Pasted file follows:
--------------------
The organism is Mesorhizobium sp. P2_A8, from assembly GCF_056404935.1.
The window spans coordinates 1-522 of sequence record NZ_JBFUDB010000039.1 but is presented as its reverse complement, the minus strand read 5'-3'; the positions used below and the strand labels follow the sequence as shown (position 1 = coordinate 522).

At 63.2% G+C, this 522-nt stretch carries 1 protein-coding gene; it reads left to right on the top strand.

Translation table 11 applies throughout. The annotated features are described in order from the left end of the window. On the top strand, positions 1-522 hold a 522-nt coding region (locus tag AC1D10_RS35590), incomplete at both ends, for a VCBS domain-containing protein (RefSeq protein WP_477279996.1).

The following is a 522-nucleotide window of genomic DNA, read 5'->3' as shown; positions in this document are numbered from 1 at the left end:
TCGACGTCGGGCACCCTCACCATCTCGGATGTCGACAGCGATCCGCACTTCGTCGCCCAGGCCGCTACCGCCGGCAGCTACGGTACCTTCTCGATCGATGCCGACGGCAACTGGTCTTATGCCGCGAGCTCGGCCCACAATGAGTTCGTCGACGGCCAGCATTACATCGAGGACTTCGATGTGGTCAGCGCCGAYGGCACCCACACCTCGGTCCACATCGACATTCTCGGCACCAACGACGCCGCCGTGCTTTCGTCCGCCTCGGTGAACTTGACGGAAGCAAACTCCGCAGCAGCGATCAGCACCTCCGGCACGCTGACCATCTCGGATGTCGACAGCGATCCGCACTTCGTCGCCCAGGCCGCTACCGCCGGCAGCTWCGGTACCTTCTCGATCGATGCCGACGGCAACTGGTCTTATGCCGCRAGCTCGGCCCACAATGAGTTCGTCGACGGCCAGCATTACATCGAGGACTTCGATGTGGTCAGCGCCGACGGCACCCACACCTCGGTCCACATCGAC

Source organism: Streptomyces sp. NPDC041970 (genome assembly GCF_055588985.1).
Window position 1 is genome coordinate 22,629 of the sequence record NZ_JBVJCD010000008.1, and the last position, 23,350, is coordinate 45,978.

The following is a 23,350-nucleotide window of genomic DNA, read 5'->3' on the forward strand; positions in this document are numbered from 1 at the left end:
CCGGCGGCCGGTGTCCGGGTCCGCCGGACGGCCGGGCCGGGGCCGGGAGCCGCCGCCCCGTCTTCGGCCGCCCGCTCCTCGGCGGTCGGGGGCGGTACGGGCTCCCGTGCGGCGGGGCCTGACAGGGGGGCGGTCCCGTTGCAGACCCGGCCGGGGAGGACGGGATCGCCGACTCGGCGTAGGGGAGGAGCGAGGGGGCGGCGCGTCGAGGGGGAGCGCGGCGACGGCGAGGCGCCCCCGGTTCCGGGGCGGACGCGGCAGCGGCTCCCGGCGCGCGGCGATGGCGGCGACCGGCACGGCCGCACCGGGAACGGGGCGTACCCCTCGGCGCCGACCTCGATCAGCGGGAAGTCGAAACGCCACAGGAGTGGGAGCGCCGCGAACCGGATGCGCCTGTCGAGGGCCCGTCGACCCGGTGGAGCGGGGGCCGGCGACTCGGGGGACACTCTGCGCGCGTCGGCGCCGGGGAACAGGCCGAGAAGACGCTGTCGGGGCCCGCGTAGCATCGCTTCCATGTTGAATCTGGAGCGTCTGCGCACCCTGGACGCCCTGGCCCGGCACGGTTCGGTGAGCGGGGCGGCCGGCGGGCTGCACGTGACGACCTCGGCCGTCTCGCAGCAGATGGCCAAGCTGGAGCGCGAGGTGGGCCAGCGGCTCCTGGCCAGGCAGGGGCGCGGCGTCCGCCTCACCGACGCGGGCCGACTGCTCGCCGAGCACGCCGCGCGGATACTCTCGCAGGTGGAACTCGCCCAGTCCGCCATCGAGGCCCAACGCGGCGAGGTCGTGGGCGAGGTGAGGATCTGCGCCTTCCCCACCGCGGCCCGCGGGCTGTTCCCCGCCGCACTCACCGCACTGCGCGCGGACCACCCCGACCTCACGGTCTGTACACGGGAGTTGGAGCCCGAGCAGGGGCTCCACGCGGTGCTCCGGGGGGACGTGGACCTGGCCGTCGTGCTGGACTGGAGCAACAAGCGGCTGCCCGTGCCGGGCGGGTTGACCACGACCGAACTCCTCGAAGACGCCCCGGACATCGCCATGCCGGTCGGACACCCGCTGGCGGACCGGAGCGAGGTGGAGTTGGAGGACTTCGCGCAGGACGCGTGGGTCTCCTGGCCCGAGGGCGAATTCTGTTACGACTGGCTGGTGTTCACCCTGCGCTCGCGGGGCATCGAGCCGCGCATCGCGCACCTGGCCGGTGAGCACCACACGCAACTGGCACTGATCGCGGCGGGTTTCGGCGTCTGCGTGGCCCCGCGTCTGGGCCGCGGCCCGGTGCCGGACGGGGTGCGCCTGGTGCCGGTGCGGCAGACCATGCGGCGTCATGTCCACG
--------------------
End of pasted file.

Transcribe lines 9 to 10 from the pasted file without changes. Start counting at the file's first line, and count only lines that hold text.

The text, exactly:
The following is a 23,350-nucleotide window of genomic DNA, read 5'->3' on the forward strand; positions in this document are numbered from 1 at the left end:
CCGGCGGCCGGTGTCCGGGTCCGCCGGACGGCCGGGCCGGGGCCGGGAGCCGCCGCCCCGTCTTCGGCCGCCCGCTCCTCGGCGGTCGGGGGCGGTACGGGCTCCCGTGCGGCGGGGCCTGACAGGGGGGCGGTCCCGTTGCAGACCCGGCCGGGGAGGACGGGATCGCCGACTCGGCGTAGGGGAGGAGCGAGGGGGCGGCGCGTCGAGGGGGAGCGCGGCGACGGCGAGGCGCCCCCGGTTCCGGGGCGGACGCGGCAGCGGCTCCCGGCGCGCGGCGATGGCGGCGACCGGCACGGCCGCACCGGGAACGGGGCGTACCCCTCGGCGCCGACCTCGATCAGCGGGAAGTCGAAACGCCACAGGAGTGGGAGCGCCGCGAACCGGATGCGCCTGTCGAGGGCCCGTCGACCCGGTGGAGCGGGGGCCGGCGACTCGGGGGACACTCTGCGCGCGTCGGCGCCGGGGAACAGGCCGAGAAGACGCTGTCGGGGCCCGCGTAGCATCGCTTCCATGTTGAATCTGGAGCGTCTGCGCACCCTGGACGCCCTGGCCCGGCACGGTTCGGTGAGCGGGGCGGCCGGCGGGCTGCACGTGACGACCTCGGCCGTCTCGCAGCAGATGGCCAAGCTGGAGCGCGAGGTGGGCCAGCGGCTCCTGGCCAGGCAGGGGCGCGGCGTCCGCCTCACCGACGCGGGCCGACTGCTCGCCGAGCACGCCGCGCGGATACTCTCGCAGGTGGAACTCGCCCAGTCCGCCATCGAGGCCCAACGCGGCGAGGTCGTGGGCGAGGTGAGGATCTGCGCCTTCCCCACCGCGGCCCGCGGGCTGTTCCCCGCCGCACTCACCGCACTGCGCGCGGACCACCCCGACCTCACGGTCTGTACACGGGAGTTGGAGCCCGAGCAGGGGCTCCACGCGGTGCTCCGGGGGGACGTGGACCTGGCCGTCGTGCTGGACTGGAGCAACAAGCGGCTGCCCGTGCCGGGCGGGTTGACCACGACCGAACTCCTCGAAGACGCCCCGGACATCGCCATGCCGGTCGGACACCCGCTGGCGGACCGGAGCGAGGTGGAGTTGGAGGACTTCGCGCAGGACGCGTGGGTCTCCTGGCCCGAGGGCGAATTCTGTTACGACTGGCTGGTGTTCACCCTGCGCTCGCGGGGCATCGAGCCGCGCATCGCGCACCTGGCCGGTGAGCACCACACGCAACTGGCACTGATCGCGGCGGGTTTCGGCGTCTGCGTGGCCCCGCGTCTGGGCCGCGGCCCGGTGCCGGACGGGGTGCGCCTGGTGCCGGTGCGGCAGACCATGCGGCGTCATGTCCACG